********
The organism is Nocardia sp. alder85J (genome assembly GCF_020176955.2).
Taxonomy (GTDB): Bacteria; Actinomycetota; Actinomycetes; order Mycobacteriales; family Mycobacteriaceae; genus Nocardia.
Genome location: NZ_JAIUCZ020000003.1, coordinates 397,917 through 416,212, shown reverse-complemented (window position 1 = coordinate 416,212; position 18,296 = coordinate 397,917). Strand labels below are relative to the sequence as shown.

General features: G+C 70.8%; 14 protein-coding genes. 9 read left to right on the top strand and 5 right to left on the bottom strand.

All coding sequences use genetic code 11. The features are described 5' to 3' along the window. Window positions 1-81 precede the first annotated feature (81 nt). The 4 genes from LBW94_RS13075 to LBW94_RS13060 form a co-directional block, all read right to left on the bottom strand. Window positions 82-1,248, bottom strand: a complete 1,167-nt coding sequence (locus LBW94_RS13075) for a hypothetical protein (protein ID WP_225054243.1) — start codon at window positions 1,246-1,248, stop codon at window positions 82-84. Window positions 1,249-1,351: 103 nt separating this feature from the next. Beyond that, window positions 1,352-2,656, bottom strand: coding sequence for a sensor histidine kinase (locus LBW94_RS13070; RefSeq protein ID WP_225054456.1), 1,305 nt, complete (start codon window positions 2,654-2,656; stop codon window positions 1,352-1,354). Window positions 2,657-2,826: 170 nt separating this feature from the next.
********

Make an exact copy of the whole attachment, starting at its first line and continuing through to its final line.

The organism is Nocardia sp. alder85J (genome assembly GCF_020176955.2).
Taxonomy (GTDB): Bacteria; Actinomycetota; Actinomycetes; order Mycobacteriales; family Mycobacteriaceae; genus Nocardia.
Genome location: NZ_JAIUCZ020000003.1, coordinates 397,917 through 416,212, shown reverse-complemented (window position 1 = coordinate 416,212; position 18,296 = coordinate 397,917). Strand labels below are relative to the sequence as shown.

General features: G+C 70.8%; 14 protein-coding genes. 9 read left to right on the top strand and 5 right to left on the bottom strand.

All coding sequences use genetic code 11. The features are described 5' to 3' along the window. Window positions 1-81 precede the first annotated feature (81 nt). The 4 genes from LBW94_RS13075 to LBW94_RS13060 form a co-directional block, all read right to left on the bottom strand. Window positions 82-1,248, bottom strand: a complete 1,167-nt coding sequence (locus LBW94_RS13075) for a hypothetical protein (protein ID WP_225054243.1) — start codon at window positions 1,246-1,248, stop codon at window positions 82-84. Window positions 1,249-1,351: 103 nt separating this feature from the next. Beyond that, window positions 1,352-2,656, bottom strand: coding sequence for a sensor histidine kinase (locus LBW94_RS13070; RefSeq protein ID WP_225054456.1), 1,305 nt, complete (start codon window positions 2,654-2,656; stop codon window positions 1,352-1,354). Window positions 2,657-2,826: 170 nt separating this feature from the next.